‘A vector of inequality, degradation and violence’

August 31, 2014

Review of The Ecological Hoofprint: the global burden of industrial livestock by Tony Weis (Zed Books, 2013)

The rapid expansion of world meat consumption is (1) an indication that more people are getting better fed, right?

This “nutritional transition” is (2) great news for human health, right?

And (3), notwithstanding issues of excessive cruelty to animals, industrial

... and not only Walmart. (Photo from the Mercy for Animals web site.)

… and not only Walmart. (Photo from the Mercy for Animals web site.)

meat production is just a high-tech version of what humans have been doing since they started hunting, right?

Wrong, wrong, wrong, Tony Weis argues.

Weis demolishes justifications for the global process he calls “meatification” with a rigorous analysis of how it exacerbates inequality, and widens the rift between capitalist economies and the natural environment. It’s damaging and unsustainable.

At a time when academics are forced to focus more and more narrowly, he looks at the big picture.

On question (1) – who benefits from growing meat consumption – Weis unpacks the extent of inequalities: people in rich countries consume more Read the rest of this entry »


‘If, in this country, the way to freedom runs through prison, we are ready to go’

August 6, 2014

Russian anti-fascist Alexei Gaskarov’s statement in court

UPDATE, 18 August: Alexei Gaskarov and Alexander Margolin were today sentenced to three years and six months in prison; Ilya Gushchin to two years and six months; and Elena Kokhtareva to a suspended sentence of three years and three months.

The verdicts on the second group of defendants in the Bolotnaya Square case – brought against participants in the Russian protest movement of 2011-12 – will be announced on 18 August in Zamoskvoretsky Court in Moscow. The prosecutor has asked the court to sentence Alexander Margolin and Alexei Gaskarov to four years in prison; Ilya Gushchin, to three years and three

gaskarov

Alexei Gaskarov in court. Photo from gaskarov.info

months in prison; and Elena Kokhtareva, to three years and three months suspended, with four years of probation. All four defendants have been accused under Article 212 Part 2 (involvement in riots) and Article 318 Part 1 (use of non-threatening violence against a public official) of the Russian Federal Criminal Code. On 4 August, 28-year-old Alexei Gaskarov made his closing statement in court. This is the complete text of his speech.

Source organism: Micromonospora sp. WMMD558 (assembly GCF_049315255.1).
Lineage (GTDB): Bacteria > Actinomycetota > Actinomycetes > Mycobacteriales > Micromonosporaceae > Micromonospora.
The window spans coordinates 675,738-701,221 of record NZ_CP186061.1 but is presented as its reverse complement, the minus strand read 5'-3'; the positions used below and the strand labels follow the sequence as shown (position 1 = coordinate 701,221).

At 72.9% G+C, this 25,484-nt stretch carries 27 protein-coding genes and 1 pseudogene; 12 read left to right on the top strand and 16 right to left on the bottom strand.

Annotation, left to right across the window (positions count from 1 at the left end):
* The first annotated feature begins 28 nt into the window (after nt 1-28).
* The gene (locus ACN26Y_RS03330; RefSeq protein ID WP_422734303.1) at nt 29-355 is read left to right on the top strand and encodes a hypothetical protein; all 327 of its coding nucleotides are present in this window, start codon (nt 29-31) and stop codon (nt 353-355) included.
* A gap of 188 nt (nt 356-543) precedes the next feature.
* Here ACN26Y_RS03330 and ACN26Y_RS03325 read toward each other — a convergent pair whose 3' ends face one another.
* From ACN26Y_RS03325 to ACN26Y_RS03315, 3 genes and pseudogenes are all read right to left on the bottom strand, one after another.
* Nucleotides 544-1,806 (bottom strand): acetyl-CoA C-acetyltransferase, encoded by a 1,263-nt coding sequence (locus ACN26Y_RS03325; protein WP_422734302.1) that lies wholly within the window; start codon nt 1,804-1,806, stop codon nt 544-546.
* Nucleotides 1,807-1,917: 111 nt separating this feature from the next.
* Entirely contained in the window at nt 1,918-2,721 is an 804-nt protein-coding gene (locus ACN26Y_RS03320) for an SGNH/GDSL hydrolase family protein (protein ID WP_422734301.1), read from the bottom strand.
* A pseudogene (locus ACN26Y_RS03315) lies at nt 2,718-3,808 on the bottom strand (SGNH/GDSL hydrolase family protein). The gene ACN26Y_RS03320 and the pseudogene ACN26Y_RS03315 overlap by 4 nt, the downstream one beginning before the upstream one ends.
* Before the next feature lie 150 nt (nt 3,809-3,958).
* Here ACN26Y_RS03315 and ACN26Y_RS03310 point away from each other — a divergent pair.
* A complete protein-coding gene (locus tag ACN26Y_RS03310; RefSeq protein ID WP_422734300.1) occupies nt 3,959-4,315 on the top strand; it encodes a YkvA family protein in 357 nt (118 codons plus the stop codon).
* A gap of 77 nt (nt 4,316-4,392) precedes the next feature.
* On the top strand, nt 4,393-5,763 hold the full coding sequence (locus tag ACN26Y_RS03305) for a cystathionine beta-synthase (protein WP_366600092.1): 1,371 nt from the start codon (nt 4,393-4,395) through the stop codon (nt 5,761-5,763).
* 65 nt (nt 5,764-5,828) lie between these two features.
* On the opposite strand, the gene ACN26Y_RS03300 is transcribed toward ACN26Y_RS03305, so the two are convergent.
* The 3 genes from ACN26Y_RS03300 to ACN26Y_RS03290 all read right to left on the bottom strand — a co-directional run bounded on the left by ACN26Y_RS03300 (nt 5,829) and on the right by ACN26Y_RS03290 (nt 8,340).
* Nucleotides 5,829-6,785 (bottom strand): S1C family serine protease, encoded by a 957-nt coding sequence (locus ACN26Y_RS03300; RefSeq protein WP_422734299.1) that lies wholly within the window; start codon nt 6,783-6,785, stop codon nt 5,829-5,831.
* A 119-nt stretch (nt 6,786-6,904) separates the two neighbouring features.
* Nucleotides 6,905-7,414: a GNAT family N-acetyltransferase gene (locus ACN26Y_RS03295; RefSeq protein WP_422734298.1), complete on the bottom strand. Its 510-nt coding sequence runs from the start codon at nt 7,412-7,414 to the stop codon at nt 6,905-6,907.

The so-called Bolotnaya Square Case has been symbolic in the sense that through it the public sees how the authorities interact with the opposition, with those people whose viewpoint differs from the general line.

The first thing I wanted to talk about is something that was not addressed in the trial, but which I think is important: why on 6 May [2012], despite Read the rest of this entry »


John Maclean: the accuser of capitalism

August 1, 2014

To mark the 100th anniversary of the first world war, People & Nature today publishes Accuser of Capitalism: John Maclean’s Speech from the Dock on 9 May, 1918. (Introduction here, text of speech here.) Maclean, a Scottish Marxist, was one of a small number of socialists across
accuserEurope who denounced their governments’ participation in the war, urged workers to resist it, and hoped that it would be superceded by class war.

Maclean was jailed in 1916 for anti-government activity and released after a campaign of support. He was re-arrested in 1918 and charged under the Defence of the Realm Act with actions – public anti-war speeches to big Read the rest of this entry »


World war one and 100 years of counter-revolution

August 1, 2014

A guest post by Mark Kosman

In 1871, Karl Marx wrote that governments use war as a fraud, a ‘humbug, intended to defer the struggle of the classes’.[1] In 1914, that fraud was so effective that not only most workers but also

A detail from Stormtroops Advancing Under A Gas Attack, by Otto Dix. (See "About the picture", below

A detail from Stormtroops Advancing Under A Gas Attack, by Otto Dix. (See “About the picture”, below

most Marxists supported their respective nation’s rush to war. Ever since then, governments have used war to defer class struggle and prevent revolution. But this strategy cannot last forever.

The great unrest and the great war

In all the commemorations for the start of World War One it is unlikely that there will be many references to the huge strike wave that preceded the war. But this strike wave, known as the Great Unrest, created considerable insecurity among Britain’s elites. This was especially the case as these strikes coincided with other disturbing social movements such as the nationalist upsurge in Ireland and the increasingly violent campaign for women’s suffrage.

By the summer of 1914, workers were mobilising for what the left reformist commentators, Sydney and Beatrice Webb, called ‘an almost revolutionary outburst of gigantic industrial disputes.’ The future Prime Minister, Lloyd George, warned that if these industrial disputes Read the rest of this entry »